BON CHANCE, LAURENT!
It was very saddening to hear that Laurent Fignon is fighting advanced intestinal cancer.
It was sadder still that among the first questions, were whether doping had anything to do with it. But it was another reminder that there was no golden age of innocence in cycling.
Fignon tested positive twice in his career and he told French television that he had been open with his doctors when it came to talking about his past. He said that as the substances he took were intramuscular, doctors thought it very unlikely doping had caused cancer.
When I first got into cycling, Fignon was one of the sport’s most exciting and engaging stars. I remember watching him fly up the mountains, swapping his the red, white and blue French champion’s jersey for the maillot jaune as he dominated the 1984 Tour.
I recall in 1986 when suffering badly with tendonitis and he threw a water bottle at a motorbike-mounted TV cameraman, who was hanging back to capture the moment Fignon abandoned the race.
People often forget that Fignon was the stage winner at La Plagne in 1987. His victory is perhaps over-looked because of Stephen Roche’s remarkable pursuit of Pedro Delgado, which was happening just behind.
And, of course, perhaps the defining moment of Fignon’s career was the 1989 Tour de France, which he lost on the Champs-Elysees by just eight seconds, in all probability because he didn’t wear an aero helmet or take a chance on using a pair of triathlon-style handlebars for the first time.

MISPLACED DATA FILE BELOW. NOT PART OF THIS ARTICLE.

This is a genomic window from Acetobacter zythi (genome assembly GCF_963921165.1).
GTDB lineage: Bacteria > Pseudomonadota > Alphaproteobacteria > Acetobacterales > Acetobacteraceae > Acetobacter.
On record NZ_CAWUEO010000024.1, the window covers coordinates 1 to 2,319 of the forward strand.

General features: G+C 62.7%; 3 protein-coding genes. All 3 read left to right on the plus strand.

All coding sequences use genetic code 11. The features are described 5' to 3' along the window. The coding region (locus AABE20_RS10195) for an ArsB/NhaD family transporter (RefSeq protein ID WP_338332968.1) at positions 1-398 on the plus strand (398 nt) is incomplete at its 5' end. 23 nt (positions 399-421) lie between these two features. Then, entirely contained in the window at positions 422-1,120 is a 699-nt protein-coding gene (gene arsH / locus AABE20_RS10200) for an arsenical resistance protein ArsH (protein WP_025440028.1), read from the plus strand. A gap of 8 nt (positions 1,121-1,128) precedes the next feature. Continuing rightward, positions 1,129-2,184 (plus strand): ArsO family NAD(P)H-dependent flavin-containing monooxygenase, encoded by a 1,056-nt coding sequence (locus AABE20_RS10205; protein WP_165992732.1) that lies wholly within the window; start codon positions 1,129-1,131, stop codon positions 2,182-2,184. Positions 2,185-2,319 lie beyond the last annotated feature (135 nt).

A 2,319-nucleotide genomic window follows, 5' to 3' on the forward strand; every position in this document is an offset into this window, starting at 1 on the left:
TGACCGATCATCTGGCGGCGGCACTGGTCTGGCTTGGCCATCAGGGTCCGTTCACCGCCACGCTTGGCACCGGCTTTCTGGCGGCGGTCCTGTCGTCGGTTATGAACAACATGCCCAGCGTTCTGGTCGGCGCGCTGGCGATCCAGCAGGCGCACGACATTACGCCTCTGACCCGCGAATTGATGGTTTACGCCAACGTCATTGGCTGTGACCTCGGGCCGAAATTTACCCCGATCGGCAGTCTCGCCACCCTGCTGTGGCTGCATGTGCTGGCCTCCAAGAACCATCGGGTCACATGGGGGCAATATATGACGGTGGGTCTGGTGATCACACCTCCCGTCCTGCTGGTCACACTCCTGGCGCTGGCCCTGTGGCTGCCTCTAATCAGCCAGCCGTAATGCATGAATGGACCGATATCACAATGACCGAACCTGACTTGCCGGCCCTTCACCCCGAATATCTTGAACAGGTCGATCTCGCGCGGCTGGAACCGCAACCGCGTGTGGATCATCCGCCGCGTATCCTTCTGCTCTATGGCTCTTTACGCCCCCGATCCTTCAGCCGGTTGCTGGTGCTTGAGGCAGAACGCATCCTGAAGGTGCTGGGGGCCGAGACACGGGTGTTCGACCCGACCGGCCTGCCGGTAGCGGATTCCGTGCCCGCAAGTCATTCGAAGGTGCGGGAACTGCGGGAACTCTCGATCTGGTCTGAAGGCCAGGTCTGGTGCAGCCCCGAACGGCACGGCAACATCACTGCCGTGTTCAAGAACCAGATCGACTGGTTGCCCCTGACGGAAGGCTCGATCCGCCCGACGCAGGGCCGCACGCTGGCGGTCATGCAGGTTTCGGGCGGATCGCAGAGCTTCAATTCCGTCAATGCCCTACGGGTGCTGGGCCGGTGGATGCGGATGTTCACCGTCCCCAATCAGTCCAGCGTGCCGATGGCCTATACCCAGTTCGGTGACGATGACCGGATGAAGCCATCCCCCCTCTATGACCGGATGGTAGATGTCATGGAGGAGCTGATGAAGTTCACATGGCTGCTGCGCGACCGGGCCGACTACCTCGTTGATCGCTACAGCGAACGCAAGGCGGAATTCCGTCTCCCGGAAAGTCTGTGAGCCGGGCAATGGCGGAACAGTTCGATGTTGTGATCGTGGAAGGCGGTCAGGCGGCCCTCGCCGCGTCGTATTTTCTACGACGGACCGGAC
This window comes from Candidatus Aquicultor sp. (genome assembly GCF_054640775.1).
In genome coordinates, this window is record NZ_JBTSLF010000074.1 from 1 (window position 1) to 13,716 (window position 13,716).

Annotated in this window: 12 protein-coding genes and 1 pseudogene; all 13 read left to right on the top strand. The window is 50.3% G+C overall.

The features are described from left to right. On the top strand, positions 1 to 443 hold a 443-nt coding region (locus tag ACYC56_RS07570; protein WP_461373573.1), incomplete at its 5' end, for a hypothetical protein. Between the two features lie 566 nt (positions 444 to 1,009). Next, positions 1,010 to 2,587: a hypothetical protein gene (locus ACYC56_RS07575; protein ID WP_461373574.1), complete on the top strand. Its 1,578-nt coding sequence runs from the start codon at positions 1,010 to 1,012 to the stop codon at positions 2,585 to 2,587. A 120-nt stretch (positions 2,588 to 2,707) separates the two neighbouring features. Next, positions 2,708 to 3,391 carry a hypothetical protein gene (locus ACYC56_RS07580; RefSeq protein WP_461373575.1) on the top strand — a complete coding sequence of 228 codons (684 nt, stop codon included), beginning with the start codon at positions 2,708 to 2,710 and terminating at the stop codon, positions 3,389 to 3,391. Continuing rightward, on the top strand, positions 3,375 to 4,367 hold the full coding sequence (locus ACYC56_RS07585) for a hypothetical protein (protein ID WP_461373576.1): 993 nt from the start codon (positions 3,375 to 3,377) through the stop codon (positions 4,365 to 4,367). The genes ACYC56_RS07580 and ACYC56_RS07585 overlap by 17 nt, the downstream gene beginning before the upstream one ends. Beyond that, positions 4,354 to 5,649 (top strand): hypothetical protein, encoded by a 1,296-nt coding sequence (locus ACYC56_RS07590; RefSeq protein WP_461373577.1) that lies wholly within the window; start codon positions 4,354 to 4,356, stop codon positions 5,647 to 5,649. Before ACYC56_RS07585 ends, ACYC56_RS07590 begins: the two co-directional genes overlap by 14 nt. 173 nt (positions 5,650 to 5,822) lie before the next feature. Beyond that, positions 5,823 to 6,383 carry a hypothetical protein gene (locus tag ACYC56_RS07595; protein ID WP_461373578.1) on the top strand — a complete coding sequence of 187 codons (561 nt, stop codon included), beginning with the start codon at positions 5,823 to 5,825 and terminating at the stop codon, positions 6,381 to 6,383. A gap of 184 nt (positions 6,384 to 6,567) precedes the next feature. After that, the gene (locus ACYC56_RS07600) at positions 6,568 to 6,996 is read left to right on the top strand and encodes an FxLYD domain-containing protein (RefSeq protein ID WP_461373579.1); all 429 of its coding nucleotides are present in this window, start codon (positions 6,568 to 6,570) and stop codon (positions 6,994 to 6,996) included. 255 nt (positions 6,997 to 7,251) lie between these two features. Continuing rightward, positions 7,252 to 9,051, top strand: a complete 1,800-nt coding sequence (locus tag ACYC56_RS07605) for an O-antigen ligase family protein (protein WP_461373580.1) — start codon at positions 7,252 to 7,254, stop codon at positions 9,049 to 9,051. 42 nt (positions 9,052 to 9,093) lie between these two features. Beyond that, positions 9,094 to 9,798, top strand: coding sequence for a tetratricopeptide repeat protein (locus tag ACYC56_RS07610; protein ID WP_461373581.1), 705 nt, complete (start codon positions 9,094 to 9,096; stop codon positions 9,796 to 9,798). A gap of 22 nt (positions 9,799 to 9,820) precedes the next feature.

I can remember rooting for Greg LeMond all through that Tour, and then feeling terribly sad for Fignon as he slumped onto the cobbles in the Parisian boulevard, defeated in the cruellest way.
Fignon had ridden so aggressively in that race, attacking whenever he could, but he had not managed to put enough distance between himself and the American.
Age had mellowed Fignon’s irascible temperament somewhat when it Cycle Sport magazine challenged him to a game of golf in London a few years ago.
My colleague Edward Pickering had been trying to persuade Fignon to give an interview for months, but the answer was always the same. ‘Non’. In the end, Edward asked whether there were any circumstances under which he would talk. Golf, Fignon replied.
It turned out that he was an extremely keen player, and a member of the Golf Club de Paris, so we invited him to London and took to the fairways of Hampton Court Palace Golf Club in London. The only proviso was that we didn’t talk to him about cycling while we were on the course.
I prefer not to remember my second shot on the first hole – a stone cold shank that flew at right angles, never rising above head height, straight at Fignon. I just about had time to contemplate the horror of killing a two-time Tour de France champion when Fignon heard my yell of ‘FORE’ and ducked out of the way.
Quite what he made of his four-hour round with three English cycling journalists, I don’t know.
Fignon was a very handy player, certainly a low-handicaper, but he wasn’t immune to the odd temper tantrum.
After failing to get out of a bunker first time on one hole, he threw his clubs, swore, and marched sulkily up the fairway.
I managed to birdie one of the par five holes, while Fignon took a six. Rather unwisely I smiled and shrugged semi-apologetically in his direction. On the back nine, I had a disastrous time on the other par five, while Fignon got on the green in two and two-putted for a birdie.
“No birdie for you zis time, I see,” he said, grinning broadly.
Fantastic. I was being mocked for my lack of golfing prowess by Laurent Fignon.